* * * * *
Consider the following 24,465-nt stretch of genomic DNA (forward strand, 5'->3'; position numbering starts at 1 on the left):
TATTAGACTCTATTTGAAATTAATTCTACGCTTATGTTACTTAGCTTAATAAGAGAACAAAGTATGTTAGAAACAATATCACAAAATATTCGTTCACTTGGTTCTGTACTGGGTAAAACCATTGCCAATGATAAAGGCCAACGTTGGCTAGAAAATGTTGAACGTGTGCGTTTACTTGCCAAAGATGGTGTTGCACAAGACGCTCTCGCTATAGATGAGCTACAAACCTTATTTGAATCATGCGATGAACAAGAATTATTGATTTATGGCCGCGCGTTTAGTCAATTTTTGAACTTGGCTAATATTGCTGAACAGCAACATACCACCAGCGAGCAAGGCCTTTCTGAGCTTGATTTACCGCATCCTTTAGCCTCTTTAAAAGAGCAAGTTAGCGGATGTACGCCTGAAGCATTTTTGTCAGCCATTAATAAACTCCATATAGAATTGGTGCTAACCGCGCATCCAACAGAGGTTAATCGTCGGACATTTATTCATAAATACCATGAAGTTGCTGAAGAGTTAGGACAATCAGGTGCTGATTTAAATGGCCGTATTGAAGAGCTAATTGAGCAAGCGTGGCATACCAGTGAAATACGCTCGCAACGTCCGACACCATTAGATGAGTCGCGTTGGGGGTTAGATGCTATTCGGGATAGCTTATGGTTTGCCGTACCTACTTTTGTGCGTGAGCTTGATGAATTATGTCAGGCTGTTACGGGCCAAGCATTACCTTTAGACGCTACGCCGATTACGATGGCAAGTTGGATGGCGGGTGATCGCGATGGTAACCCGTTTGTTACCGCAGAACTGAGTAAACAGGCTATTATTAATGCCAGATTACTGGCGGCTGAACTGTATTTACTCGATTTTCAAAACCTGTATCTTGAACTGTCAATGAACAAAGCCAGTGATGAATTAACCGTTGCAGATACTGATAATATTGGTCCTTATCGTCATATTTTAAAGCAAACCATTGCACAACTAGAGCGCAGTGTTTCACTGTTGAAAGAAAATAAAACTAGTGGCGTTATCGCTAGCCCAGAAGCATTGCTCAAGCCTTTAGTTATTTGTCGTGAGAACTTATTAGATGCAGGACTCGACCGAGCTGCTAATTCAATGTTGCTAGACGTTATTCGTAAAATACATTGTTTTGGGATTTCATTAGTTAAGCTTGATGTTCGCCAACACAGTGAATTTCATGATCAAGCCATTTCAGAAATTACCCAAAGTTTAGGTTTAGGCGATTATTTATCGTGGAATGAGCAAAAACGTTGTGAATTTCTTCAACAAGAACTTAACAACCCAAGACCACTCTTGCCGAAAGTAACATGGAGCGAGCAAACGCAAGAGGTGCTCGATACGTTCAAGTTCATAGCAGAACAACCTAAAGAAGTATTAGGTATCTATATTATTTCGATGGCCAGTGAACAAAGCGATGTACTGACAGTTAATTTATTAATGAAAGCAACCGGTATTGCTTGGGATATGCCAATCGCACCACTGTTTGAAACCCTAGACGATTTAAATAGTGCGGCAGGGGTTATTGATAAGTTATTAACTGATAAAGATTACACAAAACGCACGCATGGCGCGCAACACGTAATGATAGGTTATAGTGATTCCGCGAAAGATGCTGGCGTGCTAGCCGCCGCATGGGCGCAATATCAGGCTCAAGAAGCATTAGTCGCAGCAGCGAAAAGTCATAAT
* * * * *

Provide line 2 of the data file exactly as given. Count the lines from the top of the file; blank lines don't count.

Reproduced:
TATTAGACTCTATTTGAAATTAATTCTACGCTTATGTTACTTAGCTTAATAAGAGAACAAAGTATGTTAGAAACAATATCACAAAATATTCGTTCACTTGGTTCTGTACTGGGTAAAACCATTGCCAATGATAAAGGCCAACGTTGGCTAGAAAATGTTGAACGTGTGCGTTTACTTGCCAAAGATGGTGTTGCACAAGACGCTCTCGCTATAGATGAGCTACAAACCTTATTTGAATCATGCGATGAACAAGAATTATTGATTTATGGCCGCGCGTTTAGTCAATTTTTGAACTTGGCTAATATTGCTGAACAGCAACATACCACCAGCGAGCAAGGCCTTTCTGAGCTTGATTTACCGCATCCTTTAGCCTCTTTAAAAGAGCAAGTTAGCGGATGTACGCCTGAAGCATTTTTGTCAGCCATTAATAAACTCCATATAGAATTGGTGCTAACCGCGCATCCAACAGAGGTTAATCGTCGGACATTTATTCATAAATACCATGAAGTTGCTGAAGAGTTAGGACAATCAGGTGCTGATTTAAATGGCCGTATTGAAGAGCTAATTGAGCAAGCGTGGCATACCAGTGAAATACGCTCGCAACGTCCGACACCATTAGATGAGTCGCGTTGGGGGTTAGATGCTATTCGGGATAGCTTATGGTTTGCCGTACCTACTTTTGTGCGTGAGCTTGATGAATTATGTCAGGCTGTTACGGGCCAAGCATTACCTTTAGACGCTACGCCGATTACGATGGCAAGTTGGATGGCGGGTGATCGCGATGGTAACCCGTTTGTTACCGCAGAACTGAGTAAACAGGCTATTATTAATGCCAGATTACTGGCGGCTGAACTGTATTTACTCGATTTTCAAAACCTGTATCTTGAACTGTCAATGAACAAAGCCAGTGATGAATTAACCGTTGCAGATACTGATAATATTGGTCCTTATCGTCATATTTTAAAGCAAACCATTGCACAACTAGAGCGCAGTGTTTCACTGTTGAAAGAAAATAAAACTAGTGGCGTTATCGCTAGCCCAGAAGCATTGCTCAAGCCTTTAGTTATTTGTCGTGAGAACTTATTAGATGCAGGACTCGACCGAGCTGCTAATTCAATGTTGCTAGACGTTATTCGTAAAATACATTGTTTTGGGATTTCATTAGTTAAGCTTGATGTTCGCCAACACAGTGAATTTCATGATCAAGCCATTTCAGAAATTACCCAAAGTTTAGGTTTAGGCGATTATTTATCGTGGAATGAGCAAAAACGTTGTGAATTTCTTCAACAAGAACTTAACAACCCAAGACCACTCTTGCCGAAAGTAACATGGAGCGAGCAAACGCAAGAGGTGCTCGATACGTTCAAGTTCATAGCAGAACAACCTAAAGAAGTATTAGGTATCTATATTATTTCGATGGCCAGTGAACAAAGCGATGTACTGACAGTTAATTTATTAATGAAAGCAACCGGTATTGCTTGGGATATGCCAATCGCACCACTGTTTGAAACCCTAGACGATTTAAATAGTGCGGCAGGGGTTATTGATAAGTTATTAACTGATAAAGATTACACAAAACGCACGCATGGCGCGCAACACGTAATGATAGGTTATAGTGATTCCGCGAAAGATGCTGGCGTGCTAGCCGCCGCATGGGCGCAATATCAGGCTCAAGAAGCATTAGTCGCAGCAGCGAAAAGTCATAAT